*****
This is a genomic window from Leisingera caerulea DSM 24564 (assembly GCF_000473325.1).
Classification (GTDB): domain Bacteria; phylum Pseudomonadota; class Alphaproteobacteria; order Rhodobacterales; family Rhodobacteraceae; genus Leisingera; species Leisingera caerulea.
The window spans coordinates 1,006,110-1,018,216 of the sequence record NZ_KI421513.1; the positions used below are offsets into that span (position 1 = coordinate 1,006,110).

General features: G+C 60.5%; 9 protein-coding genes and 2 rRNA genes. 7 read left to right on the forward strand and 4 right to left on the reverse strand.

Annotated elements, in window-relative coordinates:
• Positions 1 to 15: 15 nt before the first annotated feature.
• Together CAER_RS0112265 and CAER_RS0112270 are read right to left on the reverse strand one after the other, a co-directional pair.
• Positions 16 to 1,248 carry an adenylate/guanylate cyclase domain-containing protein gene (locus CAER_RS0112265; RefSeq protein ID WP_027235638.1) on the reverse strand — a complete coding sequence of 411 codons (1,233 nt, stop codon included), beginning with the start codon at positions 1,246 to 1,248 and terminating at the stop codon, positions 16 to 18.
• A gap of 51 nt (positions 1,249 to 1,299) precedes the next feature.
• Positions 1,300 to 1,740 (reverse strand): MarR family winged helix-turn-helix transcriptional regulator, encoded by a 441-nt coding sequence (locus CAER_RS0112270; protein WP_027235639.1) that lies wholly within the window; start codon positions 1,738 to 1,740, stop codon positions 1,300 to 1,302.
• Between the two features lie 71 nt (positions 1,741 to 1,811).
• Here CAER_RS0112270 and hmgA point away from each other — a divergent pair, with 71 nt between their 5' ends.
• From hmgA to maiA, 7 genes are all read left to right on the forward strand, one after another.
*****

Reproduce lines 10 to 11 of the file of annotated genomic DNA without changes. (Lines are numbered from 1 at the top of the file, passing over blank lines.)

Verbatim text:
• Positions 1,300 to 1,740 (reverse strand): MarR family winged helix-turn-helix transcriptional regulator, encoded by a 441-nt coding sequence (locus CAER_RS0112270; protein WP_027235639.1) that lies wholly within the window; start codon positions 1,738 to 1,740, stop codon positions 1,300 to 1,302.
• Between the two features lie 71 nt (positions 1,741 to 1,811).